Edbeg-Becker Wimbledon 1988

By Rex Bellamy, London Times, Tuesday July 5 1988

Edberg, aged 22, became Wimbledon champion last evening by beating Boris Becker 4-6 7-6 6-4 6-2 in a final that began on Sunday, was played in three phases, and lasted for a total of two hours and 50 minutes. This was the first Wimbledon singles final to begin one day and end the next.
Edberg is the first Swedish winner since Bjorn Borg in 1980. The title has passed from Pat Cash, an Australian with an apartment in Fulham, to a Swede with an apartment in Kensington. In January of last year Edberg beat Cash in the final of the last Australian championship played on grass.

Five years ago Edberg, having beaten Becker in the first round, won the Wimbledon boys’ title. Becker was favoured to win their long-deferred return match on the famous old lawns but, ultimately, was clearly second best to a man giving a classic demonstration of the serve-and-volley game. Edberg’s mixture of services teased Becker throughout the match.

Becker said later that his preceding matches with Cash and Ivan Lendl had taken a good deal out of him, physically and mentally, and that consequently he was unable to “push” himself when the quality of Edberg’s tennis demanded it. Edberg led 3-2 in the first set overnight but Becker, having won five consecutive games, went to 5-3 and quickly tucked the set away. But he was soon under stress. In the second set Edberg had four break points, Becker one. In the tie-break Edberg instantly took the initiative and Becker, between points, sometimes reeled about like a boxer who was taking too many punches. Edberg was two men in one. Between rallies, he ambled about like a quietly watchful gunslinger. When the ball was in motion, he reacted like lightning, shot from the hip, and seldom missed his target. His serving, volleying, and return of service were exhilarating not least when he was volleying or driving on the backhand.

Always springy in the forecourt, Edberg usually gave a little hop of satisfaction after putting away a volley. There was many a fleeting hint of a private smile. Edberg sometimes punched the air, too.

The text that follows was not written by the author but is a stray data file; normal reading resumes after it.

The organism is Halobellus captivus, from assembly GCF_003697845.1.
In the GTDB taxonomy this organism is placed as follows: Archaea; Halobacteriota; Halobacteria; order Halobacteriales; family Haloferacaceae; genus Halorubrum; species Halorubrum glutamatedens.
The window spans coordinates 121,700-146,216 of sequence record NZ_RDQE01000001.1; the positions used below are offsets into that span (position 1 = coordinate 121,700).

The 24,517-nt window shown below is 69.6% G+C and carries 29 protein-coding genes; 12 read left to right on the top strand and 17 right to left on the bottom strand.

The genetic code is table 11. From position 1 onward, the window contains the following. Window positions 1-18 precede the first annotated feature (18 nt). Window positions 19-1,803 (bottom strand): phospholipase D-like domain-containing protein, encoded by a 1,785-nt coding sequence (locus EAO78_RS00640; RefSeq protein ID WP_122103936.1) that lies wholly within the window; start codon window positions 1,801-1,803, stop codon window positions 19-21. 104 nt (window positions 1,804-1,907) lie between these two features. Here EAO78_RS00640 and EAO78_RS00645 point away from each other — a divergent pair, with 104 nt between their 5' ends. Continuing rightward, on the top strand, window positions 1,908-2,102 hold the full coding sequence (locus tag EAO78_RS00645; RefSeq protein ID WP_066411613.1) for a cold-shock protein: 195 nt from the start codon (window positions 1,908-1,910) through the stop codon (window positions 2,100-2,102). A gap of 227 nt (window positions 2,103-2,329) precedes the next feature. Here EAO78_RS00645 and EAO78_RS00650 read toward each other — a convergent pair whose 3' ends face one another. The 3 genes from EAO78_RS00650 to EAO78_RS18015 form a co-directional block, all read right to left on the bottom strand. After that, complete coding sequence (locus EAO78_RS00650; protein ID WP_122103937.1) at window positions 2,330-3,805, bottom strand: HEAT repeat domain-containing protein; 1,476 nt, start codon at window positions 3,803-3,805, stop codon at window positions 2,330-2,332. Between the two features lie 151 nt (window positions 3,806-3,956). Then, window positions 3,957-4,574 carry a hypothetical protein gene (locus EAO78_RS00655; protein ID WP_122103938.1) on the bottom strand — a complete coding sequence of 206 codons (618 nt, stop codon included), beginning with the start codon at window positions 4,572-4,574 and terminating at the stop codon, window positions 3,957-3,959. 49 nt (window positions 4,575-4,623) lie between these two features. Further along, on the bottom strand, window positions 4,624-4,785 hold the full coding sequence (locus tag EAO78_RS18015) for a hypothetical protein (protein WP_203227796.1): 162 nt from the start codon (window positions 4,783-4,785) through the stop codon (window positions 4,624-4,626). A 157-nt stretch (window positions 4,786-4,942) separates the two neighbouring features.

Such indications of pleasure were never excessive and were always swiftly suppressed. Edberg is no man to make a fuss, or to be discourteous to his opponent by giving any sign of gloating. He was happy because he knew that he was playing his best tennis, whereas Becker was not. But Edberg was aware that it could all change, at any moment.

Edberg broke to 2-1 in the third set and in the next game Becker irritably threw down his racket in frustration and was given a warning. Becker changed his racket but in the next game he was briefly embarrassed when he slipped and sat down in the forecourt: and Edberg lobbed him. Again, Becker angrily swished his racket.

Edberg was remorseless. He clinched that third set with a run of four service games in which he conceded only three points. Becker, often shaking his head, was riddled with self-doubt. His usually formidable power game was spluttering the blazing services and returns too sporadic to give Edberg persistent cause for concern.

Yet the tension remained almost tangible, because we knew that although Edberg could play no better, Becker might. But in the first game of the fourth set Becker, serving, went 30-40 down: and a voice from the stands cried “Bye, bye, Boris”.

Becker lost that game with a double-fault and, head bowed, went to the changeover with one strong hand hiding his face. If there was any further doubt in his mind, or Edberg’s, it was dispelled when Edberg broke him again, to 4-1. In that game one of Edberg’s backhands exploded down the court like a shell. Edberg’s service games remained impregnable even in the last game, in which his six services were all second balls. Becker was a broken man. In the last rally he had Edberg at his mercy but dumped an easy backhand into the net. Edberg fell to his knees, hardly believing his luck.

But Edberg had made his own luck, because in the last three sets he never gave Becker the slightest cause for hope, the slightest chance to take a breather and get his act together. So this was not the all-German year. It was the year of Steffi and Stefan.